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curve fitting of non linear data for strain-time of creep experiment

Asked by aditya palawat on 3 Jun 2019
Latest activity Commented on by aditya palawat on 11 Jun 2019
Hi, i have data from my experiments and i want to plot the strain-time curve with it and then identify the most linear part (it will be the steady state part in the middle) of it so that i can calculate the slope of this part to get the steady state creep rate. I am attaching the data(1), fitting equation(ε=θ1(1−exp(−θ2t))+θ3(exp(θ4t)−1)):(t=time,e=strain) and an example of how the curve looks like. I tried polynomial fit and then drawing a slope at the inflection point but it doe not give me a consistent result.
Also, the data2 is from such an experiment which was interrupted due to unknown reason and the data shows jump in strain during the last duration of experiment, so is there a way to extrapolate the data upto 0.01 strain?(i have to later iuse these two data and find an average plot which i can interpolate later).
Please help me, i have been stuck at this for quite some time and i have to use these plots for my thesis submission scheduled next month.
Appreciate your input and thanks in advance.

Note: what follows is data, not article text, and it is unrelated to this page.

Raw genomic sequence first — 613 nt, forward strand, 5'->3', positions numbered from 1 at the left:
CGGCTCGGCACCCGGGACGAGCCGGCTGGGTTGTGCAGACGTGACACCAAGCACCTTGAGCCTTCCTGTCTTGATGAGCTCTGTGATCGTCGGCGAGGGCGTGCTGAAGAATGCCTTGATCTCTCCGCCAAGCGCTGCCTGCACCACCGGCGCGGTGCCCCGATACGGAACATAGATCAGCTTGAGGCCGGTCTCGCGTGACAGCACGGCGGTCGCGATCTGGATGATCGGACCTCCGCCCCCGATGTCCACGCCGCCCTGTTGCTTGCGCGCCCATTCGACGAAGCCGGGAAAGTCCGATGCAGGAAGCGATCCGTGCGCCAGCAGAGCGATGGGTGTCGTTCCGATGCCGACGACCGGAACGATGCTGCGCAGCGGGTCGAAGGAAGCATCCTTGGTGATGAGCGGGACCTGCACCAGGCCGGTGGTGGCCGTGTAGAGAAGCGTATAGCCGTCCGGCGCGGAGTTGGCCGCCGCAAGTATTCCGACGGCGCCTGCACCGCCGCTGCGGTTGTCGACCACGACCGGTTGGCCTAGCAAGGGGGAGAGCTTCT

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1 Answer

Answer by David Wilson on 4 Jun 2019
 Accepted Answer

Here's my attempt:
load data1
t = time;
e = strain;
plot(t,e)
%% Now try curve fit
creep = @(p, t) p(1)*(1-exp(-p(2)*t)) + p(3)*(exp(p(4)*t)-1);
p0 = [1e-3,0.2,1e-3,0.06]'; % initial guess
pfit = lsqcurvefit(creep, p0, t,e);
ti = linspace(0,45)';
plot(t,e,ti, creep(pfit, ti),'r--')
ylim([0 0.02])
xlabel('time'); ylabel('strain, \epsilon')
Now you want the slope in the middle, say at tcenter = 25.
%% Now compute gradient
grad = @(p,t) p(1)*p(2)*exp(-p(2)*t) + p(3)*p(4)*exp(p(4)*t)
s = grad(pfit,25);
hold on
tc = 25; dt = 10;
y1 = creep(pfit,tc);
y2 = y1+dt*s;
plot([tc-dt, tc+dt], [y1-dt*s, y2],'-')
hold off
title(sprintf('slope = %2.2g',s))
This gives you something like:
tmp.png
For your other data, there are a few problems, so your milage will vary. Running the above code on your 2nd data set gives (with tcenter = 15):
tmp.png

  2 Comments

Thanks a lot David, the first part is exactly what i needed! However, for the second part i need the most linear part of the curve and not a tangent at the centre but it gives me a starting point as the code is very helpful. thanks again, cheers!
Hi david, i have a question for if you may please allow it some of your time. i have come across another equation in the literature which fits my data better:creep = @(p, t) p(1)*(1-exp(-p(2)*t)) + p(3)*(1-exp(p(4)*t))+p(5)*(1-exp(p(6)*t)).
i just want to know how did you identify the initial guess and if there is a way to make a smart guess as you did since my data varies quiet a lot and i have to make time consuming guesses every time. it will be great help to me, thanks again.

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